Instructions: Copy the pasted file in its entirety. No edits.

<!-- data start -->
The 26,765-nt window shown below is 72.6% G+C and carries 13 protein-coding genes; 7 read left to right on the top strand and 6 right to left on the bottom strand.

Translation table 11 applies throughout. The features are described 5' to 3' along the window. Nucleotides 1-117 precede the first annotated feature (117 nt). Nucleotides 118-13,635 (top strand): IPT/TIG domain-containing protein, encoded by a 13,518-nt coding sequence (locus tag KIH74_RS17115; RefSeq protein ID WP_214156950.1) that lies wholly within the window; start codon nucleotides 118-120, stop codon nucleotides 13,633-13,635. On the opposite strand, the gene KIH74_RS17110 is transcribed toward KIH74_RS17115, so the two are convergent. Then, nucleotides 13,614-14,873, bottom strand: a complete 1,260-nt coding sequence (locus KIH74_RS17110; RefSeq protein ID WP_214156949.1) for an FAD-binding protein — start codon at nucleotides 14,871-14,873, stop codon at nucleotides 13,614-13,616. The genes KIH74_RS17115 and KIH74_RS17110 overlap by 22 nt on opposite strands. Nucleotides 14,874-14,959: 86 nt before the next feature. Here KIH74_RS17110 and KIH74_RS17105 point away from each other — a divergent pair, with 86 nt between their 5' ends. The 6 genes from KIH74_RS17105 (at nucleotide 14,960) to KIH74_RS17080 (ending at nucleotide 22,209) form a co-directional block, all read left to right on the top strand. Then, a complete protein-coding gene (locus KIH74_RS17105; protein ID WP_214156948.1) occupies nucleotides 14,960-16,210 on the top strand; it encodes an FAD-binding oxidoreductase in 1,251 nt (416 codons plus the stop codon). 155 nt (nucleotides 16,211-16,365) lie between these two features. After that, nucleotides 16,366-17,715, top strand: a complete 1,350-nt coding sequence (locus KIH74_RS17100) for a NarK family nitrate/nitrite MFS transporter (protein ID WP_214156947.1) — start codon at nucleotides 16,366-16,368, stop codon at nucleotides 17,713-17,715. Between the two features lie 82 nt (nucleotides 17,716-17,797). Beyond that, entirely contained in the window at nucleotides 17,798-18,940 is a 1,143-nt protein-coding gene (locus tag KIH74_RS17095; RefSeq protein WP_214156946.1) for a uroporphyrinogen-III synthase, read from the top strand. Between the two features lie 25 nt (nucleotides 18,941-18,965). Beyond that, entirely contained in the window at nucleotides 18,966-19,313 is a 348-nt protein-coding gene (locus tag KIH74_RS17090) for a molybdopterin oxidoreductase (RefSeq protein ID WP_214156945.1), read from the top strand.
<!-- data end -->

The 26,765-nt window shown below is 72.6% G+C and carries 13 protein-coding genes; 7 read left to right on the top strand and 6 right to left on the bottom strand.

Translation table 11 applies throughout. The features are described 5' to 3' along the window. Nucleotides 1-117 precede the first annotated feature (117 nt). Nucleotides 118-13,635 (top strand): IPT/TIG domain-containing protein, encoded by a 13,518-nt coding sequence (locus tag KIH74_RS17115; RefSeq protein ID WP_214156950.1) that lies wholly within the window; start codon nucleotides 118-120, stop codon nucleotides 13,633-13,635. On the opposite strand, the gene KIH74_RS17110 is transcribed toward KIH74_RS17115, so the two are convergent. Then, nucleotides 13,614-14,873, bottom strand: a complete 1,260-nt coding sequence (locus KIH74_RS17110; RefSeq protein ID WP_214156949.1) for an FAD-binding protein — start codon at nucleotides 14,871-14,873, stop codon at nucleotides 13,614-13,616. The genes KIH74_RS17115 and KIH74_RS17110 overlap by 22 nt on opposite strands. Nucleotides 14,874-14,959: 86 nt before the next feature. Here KIH74_RS17110 and KIH74_RS17105 point away from each other — a divergent pair, with 86 nt between their 5' ends. The 6 genes from KIH74_RS17105 (at nucleotide 14,960) to KIH74_RS17080 (ending at nucleotide 22,209) form a co-directional block, all read left to right on the top strand. Then, a complete protein-coding gene (locus KIH74_RS17105; protein ID WP_214156948.1) occupies nucleotides 14,960-16,210 on the top strand; it encodes an FAD-binding oxidoreductase in 1,251 nt (416 codons plus the stop codon). 155 nt (nucleotides 16,211-16,365) lie between these two features. After that, nucleotides 16,366-17,715, top strand: a complete 1,350-nt coding sequence (locus KIH74_RS17100) for a NarK family nitrate/nitrite MFS transporter (protein ID WP_214156947.1) — start codon at nucleotides 16,366-16,368, stop codon at nucleotides 17,713-17,715. Between the two features lie 82 nt (nucleotides 17,716-17,797). Beyond that, entirely contained in the window at nucleotides 17,798-18,940 is a 1,143-nt protein-coding gene (locus tag KIH74_RS17095; RefSeq protein WP_214156946.1) for a uroporphyrinogen-III synthase, read from the top strand. Between the two features lie 25 nt (nucleotides 18,941-18,965). Beyond that, entirely contained in the window at nucleotides 18,966-19,313 is a 348-nt protein-coding gene (locus tag KIH74_RS17090) for a molybdopterin oxidoreductase (RefSeq protein ID WP_214156945.1), read from the top strand.